The promise of self-driving cars shuttling passengers across roadways is seemingly creeping closer to reality. But, self-driving cars perform at their best in dry conditions without precipitation. Ask a current self-driving car to navigate a Midwestern snowstorm and it will not go well. A company called WaveSense may have the solution.

The company has developed complementary technology to today's GPS and lidar to penetrate and scan roadways even during a snowstorm or other inclement weather. The company calls it "localizing ground penetrating radar," and it works by scanning what's under the road to keep a vehicle in its lane if road markings are not clearly identifiable. 

When a self-driving car operates, lidar and cameras look for road markings to keep the car on track, while GPS can place a vehicle in roughly a 10-foot vicinity. As soon as these markings go away, however, the car goes blind and can stray from its lane. LGPR sends very-high-frequency (VHF) electromagnetic pulses 10 feet into the ground to create maps of subterranean road compositions. Those maps are cross-checked via the cloud against WaveSense's continually updated subsurface maps. Thus, the self-driving car can identify lanes and keep lane meandering to a minimum.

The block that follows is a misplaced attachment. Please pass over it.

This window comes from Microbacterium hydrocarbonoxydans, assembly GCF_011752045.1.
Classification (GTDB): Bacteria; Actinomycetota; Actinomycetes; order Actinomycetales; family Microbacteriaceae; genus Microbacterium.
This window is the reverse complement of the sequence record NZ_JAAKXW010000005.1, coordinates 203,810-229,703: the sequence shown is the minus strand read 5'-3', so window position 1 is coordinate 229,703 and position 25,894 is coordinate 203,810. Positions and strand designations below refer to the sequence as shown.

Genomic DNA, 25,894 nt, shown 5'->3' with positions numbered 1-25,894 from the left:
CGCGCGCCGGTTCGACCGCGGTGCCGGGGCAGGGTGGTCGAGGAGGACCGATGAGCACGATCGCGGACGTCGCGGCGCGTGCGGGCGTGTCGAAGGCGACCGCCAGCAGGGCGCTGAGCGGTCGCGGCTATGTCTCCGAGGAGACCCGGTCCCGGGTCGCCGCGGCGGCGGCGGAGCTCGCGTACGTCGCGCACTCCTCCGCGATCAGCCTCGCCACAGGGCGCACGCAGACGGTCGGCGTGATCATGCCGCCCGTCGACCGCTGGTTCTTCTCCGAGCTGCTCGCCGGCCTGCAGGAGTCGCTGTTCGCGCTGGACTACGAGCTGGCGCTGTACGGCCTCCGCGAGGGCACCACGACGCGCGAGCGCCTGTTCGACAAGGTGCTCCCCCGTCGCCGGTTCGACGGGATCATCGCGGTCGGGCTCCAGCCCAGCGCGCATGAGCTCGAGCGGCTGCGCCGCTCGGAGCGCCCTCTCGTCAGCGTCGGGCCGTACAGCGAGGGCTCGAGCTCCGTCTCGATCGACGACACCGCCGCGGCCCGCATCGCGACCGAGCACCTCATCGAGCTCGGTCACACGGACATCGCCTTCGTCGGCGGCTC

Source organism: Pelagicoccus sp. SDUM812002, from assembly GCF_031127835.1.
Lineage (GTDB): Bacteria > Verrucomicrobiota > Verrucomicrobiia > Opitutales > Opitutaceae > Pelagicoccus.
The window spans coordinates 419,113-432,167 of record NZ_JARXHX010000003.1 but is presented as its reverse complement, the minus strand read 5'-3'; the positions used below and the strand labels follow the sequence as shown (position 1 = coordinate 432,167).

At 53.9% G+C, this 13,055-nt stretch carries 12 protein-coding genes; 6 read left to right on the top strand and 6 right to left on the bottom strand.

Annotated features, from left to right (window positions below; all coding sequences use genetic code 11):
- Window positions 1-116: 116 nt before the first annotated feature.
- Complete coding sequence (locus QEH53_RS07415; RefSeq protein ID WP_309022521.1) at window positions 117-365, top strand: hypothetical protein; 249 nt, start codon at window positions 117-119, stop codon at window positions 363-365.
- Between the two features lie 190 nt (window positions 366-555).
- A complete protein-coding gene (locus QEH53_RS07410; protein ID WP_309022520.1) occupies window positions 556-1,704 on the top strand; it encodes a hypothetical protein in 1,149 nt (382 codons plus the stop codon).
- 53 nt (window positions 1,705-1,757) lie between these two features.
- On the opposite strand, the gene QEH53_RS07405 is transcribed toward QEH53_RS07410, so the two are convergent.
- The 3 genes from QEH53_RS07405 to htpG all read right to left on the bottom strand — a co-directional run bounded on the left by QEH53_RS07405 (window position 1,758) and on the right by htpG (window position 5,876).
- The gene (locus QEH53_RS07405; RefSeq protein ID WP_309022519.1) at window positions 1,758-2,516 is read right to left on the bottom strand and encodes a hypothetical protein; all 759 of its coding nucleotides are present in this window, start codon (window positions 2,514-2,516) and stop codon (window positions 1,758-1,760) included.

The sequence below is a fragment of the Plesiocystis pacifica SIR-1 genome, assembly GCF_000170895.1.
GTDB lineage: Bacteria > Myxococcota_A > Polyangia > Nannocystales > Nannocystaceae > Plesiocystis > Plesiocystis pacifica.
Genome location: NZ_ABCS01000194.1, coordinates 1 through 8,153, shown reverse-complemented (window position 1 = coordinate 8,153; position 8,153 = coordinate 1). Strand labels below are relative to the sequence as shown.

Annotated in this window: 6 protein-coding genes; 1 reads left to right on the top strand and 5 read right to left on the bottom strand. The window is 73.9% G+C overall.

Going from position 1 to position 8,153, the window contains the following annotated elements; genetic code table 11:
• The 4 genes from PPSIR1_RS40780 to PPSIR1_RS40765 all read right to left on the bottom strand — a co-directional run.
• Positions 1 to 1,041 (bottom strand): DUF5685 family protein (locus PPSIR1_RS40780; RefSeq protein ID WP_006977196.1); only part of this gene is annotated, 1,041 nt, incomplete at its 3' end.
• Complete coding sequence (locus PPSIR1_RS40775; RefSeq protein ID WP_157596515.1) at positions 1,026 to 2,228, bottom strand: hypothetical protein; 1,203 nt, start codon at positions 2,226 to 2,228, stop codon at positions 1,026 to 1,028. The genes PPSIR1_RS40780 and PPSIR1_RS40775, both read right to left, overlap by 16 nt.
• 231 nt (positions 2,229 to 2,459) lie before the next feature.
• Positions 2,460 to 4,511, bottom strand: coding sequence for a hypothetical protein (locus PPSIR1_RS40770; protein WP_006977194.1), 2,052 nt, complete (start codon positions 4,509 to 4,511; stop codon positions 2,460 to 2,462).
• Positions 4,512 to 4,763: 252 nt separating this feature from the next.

WaveSense LGPR self-driving technology in the snow

WaveSense LGPR self-driving technology in the snow

The company says the scans can penetrate snow-covered roads, fog, heavy rain, and dust—all things today's self-driving cars can't master. And the technology has proven quite successful so far. WaveSense says the technology has demonstrated lane accuracy within 1.6 inches on snow-covered roads at 60 mph. Comparing a self-driving car's performance at night in the snow versus a baseline data set during the day on clear roads showed a nearly identical track. Impressive stuff.

We imagine it's only a matter of time before WaveSense's technology makes its way into more self-driving car prototypes. If automakers and companies ever want to make safe autonomous vehicles a reality across the world, they'll need to be smart enough to handle Mother Nature.